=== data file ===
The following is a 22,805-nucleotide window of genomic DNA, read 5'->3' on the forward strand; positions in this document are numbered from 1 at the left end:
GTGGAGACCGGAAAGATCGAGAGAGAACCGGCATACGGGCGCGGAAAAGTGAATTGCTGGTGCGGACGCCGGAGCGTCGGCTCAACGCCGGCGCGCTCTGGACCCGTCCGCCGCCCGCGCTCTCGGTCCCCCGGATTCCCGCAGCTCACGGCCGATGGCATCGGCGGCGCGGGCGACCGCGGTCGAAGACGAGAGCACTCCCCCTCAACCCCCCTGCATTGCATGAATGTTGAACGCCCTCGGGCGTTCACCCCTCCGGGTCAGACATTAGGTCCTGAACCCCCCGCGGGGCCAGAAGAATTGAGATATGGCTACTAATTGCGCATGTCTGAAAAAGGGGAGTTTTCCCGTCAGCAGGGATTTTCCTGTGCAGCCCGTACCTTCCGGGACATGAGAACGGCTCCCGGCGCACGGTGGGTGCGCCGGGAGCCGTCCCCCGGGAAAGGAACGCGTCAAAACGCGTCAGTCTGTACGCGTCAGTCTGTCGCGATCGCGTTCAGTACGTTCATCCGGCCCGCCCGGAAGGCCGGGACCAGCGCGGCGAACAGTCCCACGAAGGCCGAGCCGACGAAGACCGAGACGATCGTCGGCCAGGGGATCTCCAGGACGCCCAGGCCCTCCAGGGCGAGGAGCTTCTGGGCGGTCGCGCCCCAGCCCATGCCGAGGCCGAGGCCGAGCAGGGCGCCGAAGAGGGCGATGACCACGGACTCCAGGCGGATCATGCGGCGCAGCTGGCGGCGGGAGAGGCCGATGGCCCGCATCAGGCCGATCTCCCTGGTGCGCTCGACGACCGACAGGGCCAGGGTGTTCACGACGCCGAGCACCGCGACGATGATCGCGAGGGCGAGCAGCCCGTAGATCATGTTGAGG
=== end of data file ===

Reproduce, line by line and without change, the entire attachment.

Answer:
The following is a 22,805-nucleotide window of genomic DNA, read 5'->3' on the forward strand; positions in this document are numbered from 1 at the left end:
GTGGAGACCGGAAAGATCGAGAGAGAACCGGCATACGGGCGCGGAAAAGTGAATTGCTGGTGCGGACGCCGGAGCGTCGGCTCAACGCCGGCGCGCTCTGGACCCGTCCGCCGCCCGCGCTCTCGGTCCCCCGGATTCCCGCAGCTCACGGCCGATGGCATCGGCGGCGCGGGCGACCGCGGTCGAAGACGAGAGCACTCCCCCTCAACCCCCCTGCATTGCATGAATGTTGAACGCCCTCGGGCGTTCACCCCTCCGGGTCAGACATTAGGTCCTGAACCCCCCGCGGGGCCAGAAGAATTGAGATATGGCTACTAATTGCGCATGTCTGAAAAAGGGGAGTTTTCCCGTCAGCAGGGATTTTCCTGTGCAGCCCGTACCTTCCGGGACATGAGAACGGCTCCCGGCGCACGGTGGGTGCGCCGGGAGCCGTCCCCCGGGAAAGGAACGCGTCAAAACGCGTCAGTCTGTACGCGTCAGTCTGTCGCGATCGCGTTCAGTACGTTCATCCGGCCCGCCCGGAAGGCCGGGACCAGCGCGGCGAACAGTCCCACGAAGGCCGAGCCGACGAAGACCGAGACGATCGTCGGCCAGGGGATCTCCAGGACGCCCAGGCCCTCCAGGGCGAGGAGCTTCTGGGCGGTCGCGCCCCAGCCCATGCCGAGGCCGAGGCCGAGCAGGGCGCCGAAGAGGGCGATGACCACGGACTCCAGGCGGATCATGCGGCGCAGCTGGCGGCGGGAGAGGCCGATGGCCCGCATCAGGCCGATCTCCCTGGTGCGCTCGACGACCGACAGGGCCAGGGTGTTCACGACGCCGAGCACCGCGACGATGATCGCGAGGGCGAGCAGCCCGTAGATCATGTTGAGG